Much higher risk of cancer in deprived areas, report warns
Much higher risk of cancer in deprived areas, report warns

Much higher risk of cancer in deprived areas, report warns

That is just one of the statistics in a report by the National Cancer Registry, to be published today, which outlines how age, economic status, and where people live impacts on how cancer will affect them.

The report, which focuses on the patients diagnosed with cancer in 2008-12, looks at how these factors impact the risk of developing and surviving cancer as well as the stage at which it is detected and the associated health conditions.

It found that cancer rates were around 10% higher for people who live in urban rather than rural areas.

There was also a higher incidence of cancer in the most deprived portion of the population.

In this category incidents of cervical cancer were 120% higher among people experiencing deprivation, lung cancer rates were 60% higher and stomach cancer was 40% higher.

The research also found poorer survival of patients from the most deprived populations with patients from this group about 40% more likely to die from their cancer within five years of diagnosis compared with those from the least deprived group.

Older patients too also experienced poorer survival rates.

The National Cancer Registry said the findings in the report point to striking inequalities, which need to be targeted for improvement.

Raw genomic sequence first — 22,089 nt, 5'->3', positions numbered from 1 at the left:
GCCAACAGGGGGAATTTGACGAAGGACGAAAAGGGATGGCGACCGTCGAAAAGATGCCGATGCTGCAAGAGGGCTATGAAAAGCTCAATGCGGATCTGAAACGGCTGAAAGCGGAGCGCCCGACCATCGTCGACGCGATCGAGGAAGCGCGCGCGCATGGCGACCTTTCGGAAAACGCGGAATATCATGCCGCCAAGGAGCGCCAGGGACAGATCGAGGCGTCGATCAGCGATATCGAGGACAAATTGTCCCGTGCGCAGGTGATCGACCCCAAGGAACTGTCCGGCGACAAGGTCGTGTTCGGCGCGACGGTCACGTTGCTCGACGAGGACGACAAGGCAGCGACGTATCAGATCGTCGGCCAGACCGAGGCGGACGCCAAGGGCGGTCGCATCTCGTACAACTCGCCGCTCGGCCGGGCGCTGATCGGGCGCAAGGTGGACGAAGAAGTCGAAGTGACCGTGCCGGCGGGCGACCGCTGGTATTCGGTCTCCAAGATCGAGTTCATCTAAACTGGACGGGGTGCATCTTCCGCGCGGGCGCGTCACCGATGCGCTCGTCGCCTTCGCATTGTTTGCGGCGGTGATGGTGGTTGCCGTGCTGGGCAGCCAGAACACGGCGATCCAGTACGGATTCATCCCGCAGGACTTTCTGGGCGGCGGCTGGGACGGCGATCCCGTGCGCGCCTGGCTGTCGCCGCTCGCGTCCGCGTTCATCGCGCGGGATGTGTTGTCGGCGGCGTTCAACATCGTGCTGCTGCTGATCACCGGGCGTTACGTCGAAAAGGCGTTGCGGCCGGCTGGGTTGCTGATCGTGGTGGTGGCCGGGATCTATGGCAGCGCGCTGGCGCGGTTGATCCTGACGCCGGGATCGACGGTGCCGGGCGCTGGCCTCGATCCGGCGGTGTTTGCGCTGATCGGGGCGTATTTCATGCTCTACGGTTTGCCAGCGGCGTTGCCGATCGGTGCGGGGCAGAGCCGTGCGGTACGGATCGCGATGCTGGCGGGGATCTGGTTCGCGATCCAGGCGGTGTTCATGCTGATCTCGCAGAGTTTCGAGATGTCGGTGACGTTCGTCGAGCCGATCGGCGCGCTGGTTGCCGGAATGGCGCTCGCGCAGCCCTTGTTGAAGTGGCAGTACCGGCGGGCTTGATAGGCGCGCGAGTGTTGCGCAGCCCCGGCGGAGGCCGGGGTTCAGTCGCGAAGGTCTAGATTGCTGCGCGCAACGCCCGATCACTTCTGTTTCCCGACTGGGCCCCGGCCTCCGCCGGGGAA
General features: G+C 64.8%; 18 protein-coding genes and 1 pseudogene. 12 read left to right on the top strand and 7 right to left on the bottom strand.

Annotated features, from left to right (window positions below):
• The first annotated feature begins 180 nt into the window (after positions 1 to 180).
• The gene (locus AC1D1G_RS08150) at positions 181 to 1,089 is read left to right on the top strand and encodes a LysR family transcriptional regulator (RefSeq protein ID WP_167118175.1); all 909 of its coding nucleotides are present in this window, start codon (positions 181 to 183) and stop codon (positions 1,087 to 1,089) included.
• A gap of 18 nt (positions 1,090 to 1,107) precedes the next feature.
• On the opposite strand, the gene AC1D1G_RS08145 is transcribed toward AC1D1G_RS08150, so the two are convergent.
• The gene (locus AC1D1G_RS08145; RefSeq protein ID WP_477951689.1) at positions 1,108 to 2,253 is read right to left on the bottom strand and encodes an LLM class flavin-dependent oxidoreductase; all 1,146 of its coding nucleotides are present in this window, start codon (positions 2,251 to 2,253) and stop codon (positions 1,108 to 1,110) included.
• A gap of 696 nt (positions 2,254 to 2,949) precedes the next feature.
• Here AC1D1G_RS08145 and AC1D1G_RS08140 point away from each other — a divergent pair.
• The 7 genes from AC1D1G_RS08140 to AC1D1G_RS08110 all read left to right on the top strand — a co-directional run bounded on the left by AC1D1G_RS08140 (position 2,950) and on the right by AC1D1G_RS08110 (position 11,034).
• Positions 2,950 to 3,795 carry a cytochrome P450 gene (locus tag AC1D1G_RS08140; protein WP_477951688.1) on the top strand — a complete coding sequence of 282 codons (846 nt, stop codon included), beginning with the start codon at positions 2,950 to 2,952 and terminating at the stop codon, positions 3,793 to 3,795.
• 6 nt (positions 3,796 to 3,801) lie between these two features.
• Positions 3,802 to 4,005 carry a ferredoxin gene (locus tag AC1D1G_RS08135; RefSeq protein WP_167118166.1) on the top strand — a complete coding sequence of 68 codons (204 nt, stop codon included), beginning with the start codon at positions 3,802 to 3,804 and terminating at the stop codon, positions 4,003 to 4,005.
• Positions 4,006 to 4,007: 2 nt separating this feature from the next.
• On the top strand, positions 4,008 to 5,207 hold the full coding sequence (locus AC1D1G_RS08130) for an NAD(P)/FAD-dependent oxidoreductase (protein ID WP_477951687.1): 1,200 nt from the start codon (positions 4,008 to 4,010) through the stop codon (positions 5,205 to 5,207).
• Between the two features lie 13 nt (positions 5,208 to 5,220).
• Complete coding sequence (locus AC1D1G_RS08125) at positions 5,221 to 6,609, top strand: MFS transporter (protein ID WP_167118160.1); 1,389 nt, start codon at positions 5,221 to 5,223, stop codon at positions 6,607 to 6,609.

National Cancer Registry Director Dr Harry Comer described as “significant” the gap in survival rates for people diagnosed with cancer who are older and living in deprived areas than those from more affluent areas.

Speaking on RTÉ’s Morning Ireland, he said the statistics were not peculiar to Ireland and are seen across the developing world. He said it was a very complex issue and that it is hard to understand why the differences exist.

He said the rate of heart and respiratory disease were also prevalent in deprived areas, as well as in older people.

Dr Comer said the study also found that people who were older came to the health services later with their cancers and that access to treatment does not seem to be a major factor.

“The thing is that other research has shown that there are also barriers just in terms of people’s own help-seeking behaviour.

“Some people delay much longer than others in going to their GP in acting on suspicious symptoms. And even in Ireland where we have rapid access clinics now, we still see these differentials.

“So it’s not purely a matter of access”, he said.


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